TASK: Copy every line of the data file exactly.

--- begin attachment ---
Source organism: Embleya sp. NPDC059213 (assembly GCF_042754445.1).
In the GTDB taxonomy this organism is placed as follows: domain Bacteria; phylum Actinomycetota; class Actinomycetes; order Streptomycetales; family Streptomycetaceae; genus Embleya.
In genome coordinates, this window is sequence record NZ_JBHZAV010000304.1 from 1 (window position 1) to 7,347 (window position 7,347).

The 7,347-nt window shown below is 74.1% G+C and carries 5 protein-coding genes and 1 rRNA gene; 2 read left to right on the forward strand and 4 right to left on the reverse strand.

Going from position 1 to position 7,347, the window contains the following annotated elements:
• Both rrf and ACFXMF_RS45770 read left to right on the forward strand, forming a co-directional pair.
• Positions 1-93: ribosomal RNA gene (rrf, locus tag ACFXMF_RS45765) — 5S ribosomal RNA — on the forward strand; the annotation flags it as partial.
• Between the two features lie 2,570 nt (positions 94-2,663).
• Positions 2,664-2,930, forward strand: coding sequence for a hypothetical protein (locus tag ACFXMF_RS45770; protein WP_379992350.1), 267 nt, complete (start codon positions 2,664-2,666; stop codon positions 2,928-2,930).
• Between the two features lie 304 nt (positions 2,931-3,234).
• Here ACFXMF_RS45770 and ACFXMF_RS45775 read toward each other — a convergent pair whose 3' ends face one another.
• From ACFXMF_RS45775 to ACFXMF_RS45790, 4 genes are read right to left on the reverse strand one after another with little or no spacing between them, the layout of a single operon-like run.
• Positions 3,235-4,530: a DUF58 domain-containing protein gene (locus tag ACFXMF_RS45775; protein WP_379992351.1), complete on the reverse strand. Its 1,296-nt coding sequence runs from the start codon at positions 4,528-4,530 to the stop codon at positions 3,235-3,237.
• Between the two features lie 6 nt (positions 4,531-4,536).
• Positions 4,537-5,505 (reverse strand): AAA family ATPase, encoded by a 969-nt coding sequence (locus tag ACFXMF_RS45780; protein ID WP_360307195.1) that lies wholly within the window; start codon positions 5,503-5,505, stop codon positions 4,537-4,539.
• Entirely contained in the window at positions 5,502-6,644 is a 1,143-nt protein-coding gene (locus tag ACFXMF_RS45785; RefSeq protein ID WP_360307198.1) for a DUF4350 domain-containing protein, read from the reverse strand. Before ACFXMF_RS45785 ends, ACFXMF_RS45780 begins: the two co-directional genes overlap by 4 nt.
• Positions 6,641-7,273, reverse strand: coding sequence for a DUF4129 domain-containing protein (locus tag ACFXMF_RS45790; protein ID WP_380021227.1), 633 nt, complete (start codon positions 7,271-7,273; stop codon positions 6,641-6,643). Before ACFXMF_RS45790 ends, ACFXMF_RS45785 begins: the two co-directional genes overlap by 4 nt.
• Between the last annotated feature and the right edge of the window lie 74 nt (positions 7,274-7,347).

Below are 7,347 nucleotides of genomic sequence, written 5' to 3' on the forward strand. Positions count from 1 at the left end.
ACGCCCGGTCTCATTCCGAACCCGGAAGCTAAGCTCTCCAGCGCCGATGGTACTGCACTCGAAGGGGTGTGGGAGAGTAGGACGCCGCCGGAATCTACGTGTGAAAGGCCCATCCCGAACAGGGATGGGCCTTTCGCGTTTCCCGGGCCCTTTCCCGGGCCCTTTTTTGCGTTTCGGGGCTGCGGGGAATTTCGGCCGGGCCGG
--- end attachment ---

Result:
Source organism: Embleya sp. NPDC059213 (assembly GCF_042754445.1).
In the GTDB taxonomy this organism is placed as follows: domain Bacteria; phylum Actinomycetota; class Actinomycetes; order Streptomycetales; family Streptomycetaceae; genus Embleya.
In genome coordinates, this window is sequence record NZ_JBHZAV010000304.1 from 1 (window position 1) to 7,347 (window position 7,347).

The 7,347-nt window shown below is 74.1% G+C and carries 5 protein-coding genes and 1 rRNA gene; 2 read left to right on the forward strand and 4 right to left on the reverse strand.

Going from position 1 to position 7,347, the window contains the following annotated elements:
• Both rrf and ACFXMF_RS45770 read left to right on the forward strand, forming a co-directional pair.
• Positions 1-93: ribosomal RNA gene (rrf, locus tag ACFXMF_RS45765) — 5S ribosomal RNA — on the forward strand; the annotation flags it as partial.
• Between the two features lie 2,570 nt (positions 94-2,663).
• Positions 2,664-2,930, forward strand: coding sequence for a hypothetical protein (locus tag ACFXMF_RS45770; protein WP_379992350.1), 267 nt, complete (start codon positions 2,664-2,666; stop codon positions 2,928-2,930).
• Between the two features lie 304 nt (positions 2,931-3,234).
• Here ACFXMF_RS45770 and ACFXMF_RS45775 read toward each other — a convergent pair whose 3' ends face one another.
• From ACFXMF_RS45775 to ACFXMF_RS45790, 4 genes are read right to left on the reverse strand one after another with little or no spacing between them, the layout of a single operon-like run.
• Positions 3,235-4,530: a DUF58 domain-containing protein gene (locus tag ACFXMF_RS45775; protein WP_379992351.1), complete on the reverse strand. Its 1,296-nt coding sequence runs from the start codon at positions 4,528-4,530 to the stop codon at positions 3,235-3,237.
• Between the two features lie 6 nt (positions 4,531-4,536).
• Positions 4,537-5,505 (reverse strand): AAA family ATPase, encoded by a 969-nt coding sequence (locus tag ACFXMF_RS45780; protein ID WP_360307195.1) that lies wholly within the window; start codon positions 5,503-5,505, stop codon positions 4,537-4,539.
• Entirely contained in the window at positions 5,502-6,644 is a 1,143-nt protein-coding gene (locus tag ACFXMF_RS45785; RefSeq protein ID WP_360307198.1) for a DUF4350 domain-containing protein, read from the reverse strand. Before ACFXMF_RS45785 ends, ACFXMF_RS45780 begins: the two co-directional genes overlap by 4 nt.
• Positions 6,641-7,273, reverse strand: coding sequence for a DUF4129 domain-containing protein (locus tag ACFXMF_RS45790; protein ID WP_380021227.1), 633 nt, complete (start codon positions 7,271-7,273; stop codon positions 6,641-6,643). Before ACFXMF_RS45790 ends, ACFXMF_RS45785 begins: the two co-directional genes overlap by 4 nt.
• Between the last annotated feature and the right edge of the window lie 74 nt (positions 7,274-7,347).

Below are 7,347 nucleotides of genomic sequence, written 5' to 3' on the forward strand. Positions count from 1 at the left end.
ACGCCCGGTCTCATTCCGAACCCGGAAGCTAAGCTCTCCAGCGCCGATGGTACTGCACTCGAAGGGGTGTGGGAGAGTAGGACGCCGCCGGAATCTACGTGTGAAAGGCCCATCCCGAACAGGGATGGGCCTTTCGCGTTTCCCGGGCCCTTTCCCGGGCCCTTTTTTGCGTTTCGGGGCTGCGGGGAATTTCGGCCGGGCCGG